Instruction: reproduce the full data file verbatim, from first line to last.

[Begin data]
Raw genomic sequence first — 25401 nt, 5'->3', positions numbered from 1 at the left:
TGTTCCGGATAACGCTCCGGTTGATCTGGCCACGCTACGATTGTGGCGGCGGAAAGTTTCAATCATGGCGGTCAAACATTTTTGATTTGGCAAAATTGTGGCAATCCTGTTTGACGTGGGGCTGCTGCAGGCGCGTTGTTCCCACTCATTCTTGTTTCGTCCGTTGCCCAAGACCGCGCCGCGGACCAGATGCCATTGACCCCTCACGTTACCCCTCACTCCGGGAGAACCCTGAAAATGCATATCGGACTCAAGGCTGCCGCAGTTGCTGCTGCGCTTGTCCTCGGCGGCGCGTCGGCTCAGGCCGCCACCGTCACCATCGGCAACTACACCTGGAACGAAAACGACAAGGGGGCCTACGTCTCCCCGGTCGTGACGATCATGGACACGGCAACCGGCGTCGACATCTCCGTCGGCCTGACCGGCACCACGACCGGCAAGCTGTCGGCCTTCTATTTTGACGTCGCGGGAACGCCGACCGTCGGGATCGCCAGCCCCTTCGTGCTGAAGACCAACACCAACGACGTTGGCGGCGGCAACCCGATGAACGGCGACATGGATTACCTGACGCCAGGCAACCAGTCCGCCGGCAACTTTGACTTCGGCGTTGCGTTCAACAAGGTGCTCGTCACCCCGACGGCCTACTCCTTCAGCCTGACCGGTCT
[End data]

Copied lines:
Raw genomic sequence first — 25401 nt, 5'->3', positions numbered from 1 at the left:
TGTTCCGGATAACGCTCCGGTTGATCTGGCCACGCTACGATTGTGGCGGCGGAAAGTTTCAATCATGGCGGTCAAACATTTTTGATTTGGCAAAATTGTGGCAATCCTGTTTGACGTGGGGCTGCTGCAGGCGCGTTGTTCCCACTCATTCTTGTTTCGTCCGTTGCCCAAGACCGCGCCGCGGACCAGATGCCATTGACCCCTCACGTTACCCCTCACTCCGGGAGAACCCTGAAAATGCATATCGGACTCAAGGCTGCCGCAGTTGCTGCTGCGCTTGTCCTCGGCGGCGCGTCGGCTCAGGCCGCCACCGTCACCATCGGCAACTACACCTGGAACGAAAACGACAAGGGGGCCTACGTCTCCCCGGTCGTGACGATCATGGACACGGCAACCGGCGTCGACATCTCCGTCGGCCTGACCGGCACCACGACCGGCAAGCTGTCGGCCTTCTATTTTGACGTCGCGGGAACGCCGACCGTCGGGATCGCCAGCCCCTTCGTGCTGAAGACCAACACCAACGACGTTGGCGGCGGCAACCCGATGAACGGCGACATGGATTACCTGACGCCAGGCAACCAGTCCGCCGGCAACTTTGACTTCGGCGTTGCGTTCAACAAGGTGCTCGTCACCCCGACGGCCTACTCCTTCAGCCTGACCGGTCT